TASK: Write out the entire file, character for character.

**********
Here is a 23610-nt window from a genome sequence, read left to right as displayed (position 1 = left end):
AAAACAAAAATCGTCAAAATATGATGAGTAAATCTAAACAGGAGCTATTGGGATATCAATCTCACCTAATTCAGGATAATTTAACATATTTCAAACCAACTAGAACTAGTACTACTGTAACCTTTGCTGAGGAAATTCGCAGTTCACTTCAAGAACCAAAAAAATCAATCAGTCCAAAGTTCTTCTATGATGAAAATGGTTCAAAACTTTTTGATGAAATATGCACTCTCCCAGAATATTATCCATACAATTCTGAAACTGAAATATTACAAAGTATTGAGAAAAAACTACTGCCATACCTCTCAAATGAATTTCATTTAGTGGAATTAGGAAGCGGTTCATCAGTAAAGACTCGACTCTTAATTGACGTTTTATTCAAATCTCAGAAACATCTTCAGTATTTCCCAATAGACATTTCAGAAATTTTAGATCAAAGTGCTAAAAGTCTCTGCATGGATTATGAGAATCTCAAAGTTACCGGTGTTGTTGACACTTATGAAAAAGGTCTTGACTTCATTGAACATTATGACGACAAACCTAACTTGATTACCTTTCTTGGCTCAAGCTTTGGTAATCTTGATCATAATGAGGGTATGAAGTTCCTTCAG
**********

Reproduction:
Here is a 23610-nt window from a genome sequence, read left to right as displayed (position 1 = left end):
AAAACAAAAATCGTCAAAATATGATGAGTAAATCTAAACAGGAGCTATTGGGATATCAATCTCACCTAATTCAGGATAATTTAACATATTTCAAACCAACTAGAACTAGTACTACTGTAACCTTTGCTGAGGAAATTCGCAGTTCACTTCAAGAACCAAAAAAATCAATCAGTCCAAAGTTCTTCTATGATGAAAATGGTTCAAAACTTTTTGATGAAATATGCACTCTCCCAGAATATTATCCATACAATTCTGAAACTGAAATATTACAAAGTATTGAGAAAAAACTACTGCCATACCTCTCAAATGAATTTCATTTAGTGGAATTAGGAAGCGGTTCATCAGTAAAGACTCGACTCTTAATTGACGTTTTATTCAAATCTCAGAAACATCTTCAGTATTTCCCAATAGACATTTCAGAAATTTTAGATCAAAGTGCTAAAAGTCTCTGCATGGATTATGAGAATCTCAAAGTTACCGGTGTTGTTGACACTTATGAAAAAGGTCTTGACTTCATTGAACATTATGACGACAAACCTAACTTGATTACCTTTCTTGGCTCAAGCTTTGGTAATCTTGATCATAATGAGGGTATGAAGTTCCTTCAG